Dynamic Properties for Lightning Web Components

6 steps to maximising Lightning Web Component usability with dynamic properties

Moving from static to dynamic dropdown values in your component properties
A standard component showing the ability to customise behaviour with dynamic properties

Requirements

In order to recreate the look and feel of the standard component above I first wrote down my requirements.

  • Must have ‘Use This <Object Type>’ as an option in the dropdown list where <Object Type> is dynamic based on the current Lightning Page the timeline is dragged onto. So for the Contact lightning page the value should be ‘Use This Contact’
  • Must show all fields that represent a relationship to Account, Contact, Lead, Case or Opportunity only
  • Fields shown must be the label and not the API name to improve usability
  • Fields shown need to be only those accessible to the current user to adhere to security rules

Step 1 — Create an Apex class

Salesforce provides an abstract class — DynamicPicklist — that can be extended to provide the basic capabilities for the dynamic picklist.

global with sharing class TimelineParentPicklist extends VisualEditor.DynamicPickList {}

Step 2 — Get Context

Context tells me 2 things. What type of page is the component on and what object type has context (i.e. Am I on a Lightning Page or Community Page? Am I in a Contact or Account?). These dynamic values are set for you providing you get the value in your custom class constructor.

global with sharing class TimelineParentPicklist extends VisualEditor.DynamicPickList {VisualEditor.DesignTimePageContext context;global TimelineParentPicklist(VisualEditor.DesignTimePageContext context) {    this.context = context;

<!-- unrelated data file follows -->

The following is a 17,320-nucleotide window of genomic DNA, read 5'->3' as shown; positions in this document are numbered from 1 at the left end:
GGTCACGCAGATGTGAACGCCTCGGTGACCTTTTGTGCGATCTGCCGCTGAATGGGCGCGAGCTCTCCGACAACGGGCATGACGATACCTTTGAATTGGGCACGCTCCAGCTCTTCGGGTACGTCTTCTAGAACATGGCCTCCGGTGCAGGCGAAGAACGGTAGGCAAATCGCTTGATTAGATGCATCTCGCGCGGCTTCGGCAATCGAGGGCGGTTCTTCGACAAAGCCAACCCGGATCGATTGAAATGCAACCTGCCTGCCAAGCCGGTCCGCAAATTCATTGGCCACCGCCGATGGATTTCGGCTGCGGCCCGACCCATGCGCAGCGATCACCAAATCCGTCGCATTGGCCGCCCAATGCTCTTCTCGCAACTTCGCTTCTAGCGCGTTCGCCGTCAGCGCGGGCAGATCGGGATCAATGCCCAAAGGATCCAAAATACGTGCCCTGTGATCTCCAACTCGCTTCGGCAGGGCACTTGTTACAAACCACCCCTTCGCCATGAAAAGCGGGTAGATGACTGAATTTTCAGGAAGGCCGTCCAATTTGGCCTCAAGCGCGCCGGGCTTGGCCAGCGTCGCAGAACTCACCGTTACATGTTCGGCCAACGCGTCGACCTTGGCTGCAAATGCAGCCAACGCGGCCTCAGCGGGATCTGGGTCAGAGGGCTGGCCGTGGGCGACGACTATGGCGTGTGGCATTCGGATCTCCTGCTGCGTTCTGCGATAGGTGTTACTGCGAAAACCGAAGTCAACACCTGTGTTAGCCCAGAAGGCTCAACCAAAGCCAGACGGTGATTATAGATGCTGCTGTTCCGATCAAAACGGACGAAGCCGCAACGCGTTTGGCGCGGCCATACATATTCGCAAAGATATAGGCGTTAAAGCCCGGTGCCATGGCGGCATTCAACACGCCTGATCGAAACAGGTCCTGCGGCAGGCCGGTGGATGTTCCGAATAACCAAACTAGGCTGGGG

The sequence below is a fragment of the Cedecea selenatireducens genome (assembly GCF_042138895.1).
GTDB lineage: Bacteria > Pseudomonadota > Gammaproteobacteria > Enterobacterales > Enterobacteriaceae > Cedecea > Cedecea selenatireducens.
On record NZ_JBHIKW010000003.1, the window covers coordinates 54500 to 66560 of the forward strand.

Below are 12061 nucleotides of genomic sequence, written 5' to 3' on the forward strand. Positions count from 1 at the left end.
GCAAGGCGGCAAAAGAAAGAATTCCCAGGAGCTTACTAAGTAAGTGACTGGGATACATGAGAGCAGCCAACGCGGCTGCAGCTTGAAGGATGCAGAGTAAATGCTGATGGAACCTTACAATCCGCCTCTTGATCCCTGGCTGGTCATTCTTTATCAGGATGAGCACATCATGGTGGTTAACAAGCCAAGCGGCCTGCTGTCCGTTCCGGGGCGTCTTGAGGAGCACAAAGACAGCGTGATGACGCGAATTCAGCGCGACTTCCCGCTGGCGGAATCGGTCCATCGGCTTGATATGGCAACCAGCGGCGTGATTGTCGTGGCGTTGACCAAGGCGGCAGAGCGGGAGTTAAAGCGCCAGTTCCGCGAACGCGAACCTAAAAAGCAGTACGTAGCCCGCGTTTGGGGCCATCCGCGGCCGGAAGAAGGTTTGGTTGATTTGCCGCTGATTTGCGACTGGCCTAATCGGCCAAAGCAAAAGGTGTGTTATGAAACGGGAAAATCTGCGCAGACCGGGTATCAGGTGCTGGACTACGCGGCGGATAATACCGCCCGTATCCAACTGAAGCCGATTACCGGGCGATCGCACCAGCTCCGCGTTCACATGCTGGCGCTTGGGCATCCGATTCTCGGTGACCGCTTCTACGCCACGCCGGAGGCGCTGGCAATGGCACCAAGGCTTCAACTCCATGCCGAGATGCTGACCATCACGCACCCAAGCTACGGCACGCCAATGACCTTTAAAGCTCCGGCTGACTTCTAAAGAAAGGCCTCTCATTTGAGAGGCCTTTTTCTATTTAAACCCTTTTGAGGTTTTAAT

}
}
  1. pageType — HomePage, AppPage or RecordPage

Step 3 — Set a Default Value

A default value pre-populates the lightning web component property. Since we want this to be the value ‘Use This <Object Type>’ I can override the getDefaultValue method and use the context set above to derive the label being used. So if the Administrator renames the Contacts tab to Person then my value should change.

global with sharing class TimelineParentPicklist extends VisualEditor.DynamicPickList {  global override VisualEditor.DataRow getDefaultValue() {  String objectLabel = ((SObject) (Type.forName(‘Schema.’ + String.valueOf(this.context.entityName)).newInstance())).getSObjectType().getDescribe().getLabel();  VisualEditor.DataRow defaultValue = new VisualEditor.DataRow(  ‘Use This ‘ + objectLabel,‘Default_Picklist_Value’);  return defaultValue;  }
}

Step 4 — Get Values

The last method I implemented was getValues. This method returns the picklist item values to the property. For this method I query all fields on the current sObject then only return those fields accessible to the current user and that are lookup fields to Lead, Account, Contact, Case or Opportunity (since the timeline only works with these parent objects).